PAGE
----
Highlights: I love stories about the transformative power of a yoga practice.  Dederer tells her story with a wickedly funny kick.

What surprised me: I wasn’t expecting from such a funny flippant lady the depth of knowledge and insight with which she wrote about the women’s movement of her mother’s generation and the cultural trends in our own generation.  She challenged me to think more deeply about my own relationship with my mom and the social and political factors that defined mom’s generation and how that might have led to some of her baffling behaviors.

Best quote:

Without our mothers and their mass 1970s exodus to who knows where, we might not have gotten those crucial years of learning who we were.  I am not sure any of the mothers meant to give us this gift, this terrible gift of freedom…they bought our freedom with their courage (Dederer, 2011, p. 297).

——-

Disclosure: I signed up to be an Amazon Affiliate, which means 1.) I can use their book cover images in my posts without having to worry about them suing me, and 2.) if you use one of the links I provide in the blog to purchase the book on amazon.com I’ll get like a nickel or something.  I’m disclosing this so you will be aware that if you click on a book link, our electronic “footprints” will be walking together toward amazon.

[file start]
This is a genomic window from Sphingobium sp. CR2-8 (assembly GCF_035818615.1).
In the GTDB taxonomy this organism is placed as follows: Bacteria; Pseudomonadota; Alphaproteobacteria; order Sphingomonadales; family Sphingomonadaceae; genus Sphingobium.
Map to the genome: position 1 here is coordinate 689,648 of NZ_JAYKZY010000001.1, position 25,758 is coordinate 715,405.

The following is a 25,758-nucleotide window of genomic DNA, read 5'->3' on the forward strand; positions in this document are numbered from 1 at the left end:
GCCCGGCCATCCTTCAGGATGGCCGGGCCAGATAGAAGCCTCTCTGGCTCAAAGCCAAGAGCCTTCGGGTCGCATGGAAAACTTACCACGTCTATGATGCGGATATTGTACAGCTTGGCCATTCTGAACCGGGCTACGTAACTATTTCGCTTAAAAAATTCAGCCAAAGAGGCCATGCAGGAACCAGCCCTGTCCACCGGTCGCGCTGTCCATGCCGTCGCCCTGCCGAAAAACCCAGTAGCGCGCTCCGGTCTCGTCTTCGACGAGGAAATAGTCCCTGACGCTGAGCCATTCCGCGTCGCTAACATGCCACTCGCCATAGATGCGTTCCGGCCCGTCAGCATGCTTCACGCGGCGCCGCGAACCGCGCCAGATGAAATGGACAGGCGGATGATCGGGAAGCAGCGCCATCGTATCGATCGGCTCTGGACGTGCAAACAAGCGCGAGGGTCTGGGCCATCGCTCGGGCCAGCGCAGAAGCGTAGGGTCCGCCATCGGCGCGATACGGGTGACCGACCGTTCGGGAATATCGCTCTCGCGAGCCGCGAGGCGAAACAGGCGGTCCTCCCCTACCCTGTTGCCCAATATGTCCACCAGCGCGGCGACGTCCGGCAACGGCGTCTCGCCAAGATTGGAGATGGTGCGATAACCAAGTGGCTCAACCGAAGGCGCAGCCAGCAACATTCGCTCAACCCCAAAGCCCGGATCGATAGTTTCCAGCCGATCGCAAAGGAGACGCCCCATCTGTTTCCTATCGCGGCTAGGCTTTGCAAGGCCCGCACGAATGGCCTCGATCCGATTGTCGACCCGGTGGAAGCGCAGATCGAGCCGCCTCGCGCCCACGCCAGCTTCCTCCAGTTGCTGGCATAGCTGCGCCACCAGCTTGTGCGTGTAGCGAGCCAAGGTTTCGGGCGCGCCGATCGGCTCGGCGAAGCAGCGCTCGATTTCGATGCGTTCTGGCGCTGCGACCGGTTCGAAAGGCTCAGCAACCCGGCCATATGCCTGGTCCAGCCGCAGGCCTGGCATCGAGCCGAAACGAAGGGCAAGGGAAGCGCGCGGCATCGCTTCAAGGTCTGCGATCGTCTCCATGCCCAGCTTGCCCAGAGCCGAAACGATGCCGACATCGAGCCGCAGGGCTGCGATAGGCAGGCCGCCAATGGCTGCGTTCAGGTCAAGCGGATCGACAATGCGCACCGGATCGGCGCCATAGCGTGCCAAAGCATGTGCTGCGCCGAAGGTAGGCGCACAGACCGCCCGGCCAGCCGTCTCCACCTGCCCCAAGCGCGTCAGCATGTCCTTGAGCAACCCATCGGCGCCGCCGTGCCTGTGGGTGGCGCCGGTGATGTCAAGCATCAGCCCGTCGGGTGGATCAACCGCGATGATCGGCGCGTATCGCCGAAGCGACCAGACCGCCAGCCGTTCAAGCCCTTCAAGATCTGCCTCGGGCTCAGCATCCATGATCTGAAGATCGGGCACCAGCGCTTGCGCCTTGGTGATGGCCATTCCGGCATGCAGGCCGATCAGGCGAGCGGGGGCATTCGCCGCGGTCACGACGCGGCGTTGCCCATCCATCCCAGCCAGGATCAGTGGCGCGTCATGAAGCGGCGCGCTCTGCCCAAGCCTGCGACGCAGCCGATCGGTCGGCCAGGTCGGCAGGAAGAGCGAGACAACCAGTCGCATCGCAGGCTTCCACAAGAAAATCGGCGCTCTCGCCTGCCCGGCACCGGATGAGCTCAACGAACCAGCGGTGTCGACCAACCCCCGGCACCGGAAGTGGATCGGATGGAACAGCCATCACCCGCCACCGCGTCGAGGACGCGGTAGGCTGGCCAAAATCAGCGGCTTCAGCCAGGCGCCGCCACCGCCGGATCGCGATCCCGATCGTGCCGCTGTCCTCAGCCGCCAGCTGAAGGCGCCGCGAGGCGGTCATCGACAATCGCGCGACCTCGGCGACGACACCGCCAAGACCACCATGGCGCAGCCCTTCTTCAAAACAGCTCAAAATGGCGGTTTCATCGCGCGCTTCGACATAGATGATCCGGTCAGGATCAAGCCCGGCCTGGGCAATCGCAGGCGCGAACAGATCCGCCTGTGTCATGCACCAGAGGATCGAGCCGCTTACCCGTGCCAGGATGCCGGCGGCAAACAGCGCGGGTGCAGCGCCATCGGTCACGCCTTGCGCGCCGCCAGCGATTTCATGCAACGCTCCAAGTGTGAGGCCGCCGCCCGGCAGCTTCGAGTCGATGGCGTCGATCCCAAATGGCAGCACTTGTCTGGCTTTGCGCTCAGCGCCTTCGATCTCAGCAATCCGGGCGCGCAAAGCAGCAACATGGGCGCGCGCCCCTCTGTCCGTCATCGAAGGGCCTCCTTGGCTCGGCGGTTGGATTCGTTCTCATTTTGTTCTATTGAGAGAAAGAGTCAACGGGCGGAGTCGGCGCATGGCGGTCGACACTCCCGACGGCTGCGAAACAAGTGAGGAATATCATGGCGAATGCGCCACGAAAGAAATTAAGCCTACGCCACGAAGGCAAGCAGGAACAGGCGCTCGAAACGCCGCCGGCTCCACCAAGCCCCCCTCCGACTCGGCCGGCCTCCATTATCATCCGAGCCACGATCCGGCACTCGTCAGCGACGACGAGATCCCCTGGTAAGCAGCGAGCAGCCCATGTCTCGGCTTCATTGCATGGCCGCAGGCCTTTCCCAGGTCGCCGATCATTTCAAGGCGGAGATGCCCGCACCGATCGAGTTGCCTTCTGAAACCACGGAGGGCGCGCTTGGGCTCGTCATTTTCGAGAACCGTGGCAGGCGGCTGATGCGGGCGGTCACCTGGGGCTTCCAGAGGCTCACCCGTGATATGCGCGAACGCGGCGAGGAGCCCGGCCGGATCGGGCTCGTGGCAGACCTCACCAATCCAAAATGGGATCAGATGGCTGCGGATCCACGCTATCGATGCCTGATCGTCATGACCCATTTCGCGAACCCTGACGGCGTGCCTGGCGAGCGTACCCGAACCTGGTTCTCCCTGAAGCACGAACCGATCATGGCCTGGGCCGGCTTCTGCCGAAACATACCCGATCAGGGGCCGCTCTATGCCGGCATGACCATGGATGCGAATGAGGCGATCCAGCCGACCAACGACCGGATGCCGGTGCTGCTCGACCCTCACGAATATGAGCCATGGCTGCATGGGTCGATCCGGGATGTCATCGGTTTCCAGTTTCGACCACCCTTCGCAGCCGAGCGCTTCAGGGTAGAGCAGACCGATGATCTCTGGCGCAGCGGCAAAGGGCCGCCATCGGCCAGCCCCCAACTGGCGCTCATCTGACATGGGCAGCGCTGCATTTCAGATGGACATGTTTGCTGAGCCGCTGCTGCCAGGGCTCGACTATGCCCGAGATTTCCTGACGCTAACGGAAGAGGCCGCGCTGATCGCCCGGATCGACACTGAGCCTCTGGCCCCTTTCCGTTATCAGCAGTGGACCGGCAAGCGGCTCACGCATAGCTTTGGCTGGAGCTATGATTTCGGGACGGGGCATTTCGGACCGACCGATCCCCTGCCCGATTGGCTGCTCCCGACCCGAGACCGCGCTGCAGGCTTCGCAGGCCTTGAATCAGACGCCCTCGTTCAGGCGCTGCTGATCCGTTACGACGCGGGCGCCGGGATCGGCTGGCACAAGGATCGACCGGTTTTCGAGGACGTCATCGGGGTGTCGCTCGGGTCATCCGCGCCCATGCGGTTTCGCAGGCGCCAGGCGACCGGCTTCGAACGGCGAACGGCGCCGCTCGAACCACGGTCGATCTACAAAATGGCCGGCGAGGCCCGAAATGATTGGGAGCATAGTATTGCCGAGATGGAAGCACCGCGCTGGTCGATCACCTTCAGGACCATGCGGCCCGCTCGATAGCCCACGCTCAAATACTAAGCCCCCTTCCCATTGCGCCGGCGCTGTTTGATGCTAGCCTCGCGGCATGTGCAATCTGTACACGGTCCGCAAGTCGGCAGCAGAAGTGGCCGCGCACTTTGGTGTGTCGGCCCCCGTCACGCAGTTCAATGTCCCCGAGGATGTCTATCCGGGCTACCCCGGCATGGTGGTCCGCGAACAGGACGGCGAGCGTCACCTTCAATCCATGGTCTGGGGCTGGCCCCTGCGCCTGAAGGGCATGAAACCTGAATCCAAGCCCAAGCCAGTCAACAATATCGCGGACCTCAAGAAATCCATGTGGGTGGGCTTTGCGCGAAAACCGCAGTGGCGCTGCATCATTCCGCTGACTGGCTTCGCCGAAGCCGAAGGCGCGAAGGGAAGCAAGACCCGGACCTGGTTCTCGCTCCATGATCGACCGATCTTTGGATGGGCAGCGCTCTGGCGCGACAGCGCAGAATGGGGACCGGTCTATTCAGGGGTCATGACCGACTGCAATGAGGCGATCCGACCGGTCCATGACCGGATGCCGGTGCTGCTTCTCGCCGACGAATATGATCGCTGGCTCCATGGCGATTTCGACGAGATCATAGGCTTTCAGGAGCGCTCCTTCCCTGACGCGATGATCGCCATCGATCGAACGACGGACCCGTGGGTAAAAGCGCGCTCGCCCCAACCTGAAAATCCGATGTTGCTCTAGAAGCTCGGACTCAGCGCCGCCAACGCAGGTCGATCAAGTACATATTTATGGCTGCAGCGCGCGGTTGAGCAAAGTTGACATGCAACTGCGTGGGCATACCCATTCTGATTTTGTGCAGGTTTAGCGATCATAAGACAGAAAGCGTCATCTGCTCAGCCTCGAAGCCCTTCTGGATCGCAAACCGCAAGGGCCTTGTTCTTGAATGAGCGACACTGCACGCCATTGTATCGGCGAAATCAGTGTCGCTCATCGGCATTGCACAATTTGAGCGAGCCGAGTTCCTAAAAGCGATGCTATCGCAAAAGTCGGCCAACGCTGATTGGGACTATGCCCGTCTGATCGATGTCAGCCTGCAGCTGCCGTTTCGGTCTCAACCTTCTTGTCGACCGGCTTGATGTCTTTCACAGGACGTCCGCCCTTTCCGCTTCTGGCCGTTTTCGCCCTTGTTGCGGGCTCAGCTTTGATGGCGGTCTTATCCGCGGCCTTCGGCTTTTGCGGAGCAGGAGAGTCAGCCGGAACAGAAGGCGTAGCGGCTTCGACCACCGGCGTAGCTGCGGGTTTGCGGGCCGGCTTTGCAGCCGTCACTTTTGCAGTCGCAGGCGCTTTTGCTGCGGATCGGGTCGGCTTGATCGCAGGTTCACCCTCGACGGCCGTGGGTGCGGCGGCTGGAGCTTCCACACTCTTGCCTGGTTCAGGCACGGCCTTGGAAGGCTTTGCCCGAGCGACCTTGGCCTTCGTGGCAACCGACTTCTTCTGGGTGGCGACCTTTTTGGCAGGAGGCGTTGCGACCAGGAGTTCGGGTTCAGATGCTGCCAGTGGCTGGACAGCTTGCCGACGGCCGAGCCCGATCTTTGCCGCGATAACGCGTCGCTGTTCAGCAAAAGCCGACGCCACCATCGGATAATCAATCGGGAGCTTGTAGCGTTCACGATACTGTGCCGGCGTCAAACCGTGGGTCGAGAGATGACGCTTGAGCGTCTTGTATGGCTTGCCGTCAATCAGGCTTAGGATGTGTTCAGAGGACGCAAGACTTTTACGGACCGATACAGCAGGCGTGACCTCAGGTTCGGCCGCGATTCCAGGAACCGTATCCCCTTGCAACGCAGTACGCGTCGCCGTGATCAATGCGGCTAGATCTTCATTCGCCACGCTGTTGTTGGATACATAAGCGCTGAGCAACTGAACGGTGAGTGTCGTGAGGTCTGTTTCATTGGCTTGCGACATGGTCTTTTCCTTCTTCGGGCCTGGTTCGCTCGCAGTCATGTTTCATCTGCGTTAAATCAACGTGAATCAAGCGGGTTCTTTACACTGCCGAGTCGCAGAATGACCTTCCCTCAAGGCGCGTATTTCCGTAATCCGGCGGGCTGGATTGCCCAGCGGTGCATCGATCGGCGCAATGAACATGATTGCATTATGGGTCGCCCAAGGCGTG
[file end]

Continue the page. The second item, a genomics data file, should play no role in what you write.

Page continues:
Pike’s Peak

The teacher who is indeed wise does not bid you to enter the house of his wisdom but rather leads you to the threshold of your mind.

–Khalil Gibran

It is the supreme art of the teacher to awaken joy in creative expression and knowledge.

–Albert Einstein

~~@~~  

“Right association” is the practice of being with those who will help you elevate your being.  Elevating your being does not mean increasing your status or inflating your ego.  It means finding people who will move you closer towards bliss than you can walk alone.

Surround yourself with individuals and environments that are positive, loving, and compassionate. Can’t find these people? Then seek out individuals through the ages who have lived through the wisdom of spirit rather than the drama of ego.  Read their works!

This also means minimizing time with individuals and environments that are degrading or toxic.

And just to share a few of my ‘elevators’ this past year:

Meditations from the Mat: Daily Reflections on the Path of Yoga by Rolf Gates.

Rolf shares his interesting background and wonderful talent at translating ancient teachings into practical and modern living.  It’s parcelled into bite-sized bits that pack a punch.  It’s a great book for daily study.  In fact, it was so good I had to buy a second copy of the book mid-way through because I couldn’t wait to share it with a dear teacher.
The Lost Art of Compassion by Lorne Ladner

A fantastic book.  Ladner’s perspective is informed by modern Western psychology temper with Buddist tradition.  My copy is highlighted, dog-earred, water-marked, and filled with cookie crumbs — all signs that it’s good.  It has traveled with me everywhere. Thanks to Noelle of Be the Breath (another elevator) for the recommendation.

Please share what or who has elevated you this year!